Another intriguing suggestion is that in reducing the debts owed to his master the manager was here not acting dishonestly at all. He was acting prudently and according to accepted custom by reducing debts that tenants were finding hard to repay, thus ensuring that good tenants continued to work the rich man’s land, and were even more committed to paying their debts when they could. In that case, while the manager was ‘dishonest’ in his initial squandering of his master’s property, he has shown himself to be both shrewd and honest in reducing the debts of his master’s tenants, and this is the example of ‘being faithful with what belongs to another’ that Jesus then tells his disciples to follow.

Perhaps we are to compare this story with the tale from earlier in the gospel of the rich fool? Both the manager and the rich fool ask themselves ‘what shall I do?’ at significant points in the story. The rich fool, overwhelmed by the abundance of his crop, pulls down his barns and builds larger ones in which to store it. But that very night he dies and is unable to enjoy his wealth. Jesus ended that parable with, ‘So it is with those who store up treasures for themselves but are not rich towards God’. (Luke 12:13-21) The rich fool would have been seen to have acted wisely and the unjust manager foolishly, but that is not how the parables end. Is the unjust manager being praised for scattering wealth rather than storing it up, in imitation of the God who provides food for the birds even though they neither sow nor reap, and who clothes the grasses of the field in glory?

Maybe the series of sayings at the end of this parable is to remind us that all wealth is ‘dishonest,’ in the sense that nothing we have really belongs to us. In that case, when Jesus says, ‘make friends for yourselves by means of dishonest wealth so that when it is gone, they may welcome you into the eternal homes,’ it might be a repetition of what he told his disciples earlier: ‘Sell your possessions, and give alms. Make purses for yourselves that do not wear out, an unfailing treasure in heaven’. (Luke 12:33) The treasure that we have been given on earth, ‘dishonest wealth’ that it is, should be scattered widely as alms, and thus we will show ourselves faithful in the ‘true riches’. By almsgiving, we will show that we are serving God rather than mammon.

As you can see by this list of possible interpretations, we do not know what Jesus means his disciples to learn from this parable. And because that is the case, we have more freedom than we usually have to decide its meaning for ourselves. So this is the interpretation that I prefer. It does not focus on the actions of the manager, but on those of the rich man, and it reads this parable in the context of the three that precede it, and particularly in the context of the parable about the two lost sons and their prodigal father.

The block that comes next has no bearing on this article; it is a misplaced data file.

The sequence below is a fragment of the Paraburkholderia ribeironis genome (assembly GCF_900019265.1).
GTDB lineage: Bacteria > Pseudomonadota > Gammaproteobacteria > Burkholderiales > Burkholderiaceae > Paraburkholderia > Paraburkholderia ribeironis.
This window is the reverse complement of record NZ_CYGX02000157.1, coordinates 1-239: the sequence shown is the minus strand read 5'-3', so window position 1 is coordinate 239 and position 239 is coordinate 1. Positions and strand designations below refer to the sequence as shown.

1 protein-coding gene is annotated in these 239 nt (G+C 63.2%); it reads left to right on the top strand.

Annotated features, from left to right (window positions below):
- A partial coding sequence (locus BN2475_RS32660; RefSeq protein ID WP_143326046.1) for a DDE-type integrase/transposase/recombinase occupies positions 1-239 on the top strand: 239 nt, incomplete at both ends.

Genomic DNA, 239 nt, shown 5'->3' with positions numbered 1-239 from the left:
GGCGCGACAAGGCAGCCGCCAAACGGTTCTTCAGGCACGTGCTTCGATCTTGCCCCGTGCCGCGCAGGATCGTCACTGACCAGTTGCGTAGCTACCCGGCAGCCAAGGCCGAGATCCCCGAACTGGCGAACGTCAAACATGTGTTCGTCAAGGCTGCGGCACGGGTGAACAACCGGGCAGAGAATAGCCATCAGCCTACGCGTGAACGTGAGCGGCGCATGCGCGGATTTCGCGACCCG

We can read the kyrios, the rich man, as being an avatar of God, like the father in the previous parable. In that parable the son repented his squandering, and returned to his father, only to find that he had already been forgiven and did not even need to verbalise his apology. In today’s parable, the dishonest manager does not repent, in fact goes on to be even more dishonest, and yet is praised by his employer and even allowed to keep his job. Here we see again God’s acceptance of the lost, even the lost who don’t repent, don’t return and apologise, continue their dishonesty.

In today’s reading from the First Letter to Timothy we are reminded of the universality of God’s love. The author tells the readers to pray for everyone, even the kings and those in high positions currently persecuting the community, because God desires everyone to be saved. In fact, everyone has already been saved, because Christ Jesus gave himself as a ransom for all. This was why Paul was able to be an apostle to the Gentiles; God’s salvation had reached even them. If God’s love is so incredibly inclusive, and Christ’s mediation is for all humanity and not just for a select few, then maybe it is not so beyond the realms of possibility that a kyrios who represents God will allow a dishonest employee to keep their job.

As I said at the beginning of this Reflection, we have no idea what Jesus intends us to take from this parable. Every three years the Lectionary brings it to my attention, and after fifteen years in ministry I am no wiser than I was the first time I read it. The only difference is that now I am happy to share my complete ignorance with congregations. But as I also said at the beginning of today’s Reflection, Jesus told parables to give us something to chew on. So, let us do what Jesus’ first hearers would have done and ponder today’s story as we head home, wondering what on earth the Lord might have meant by it. Amen.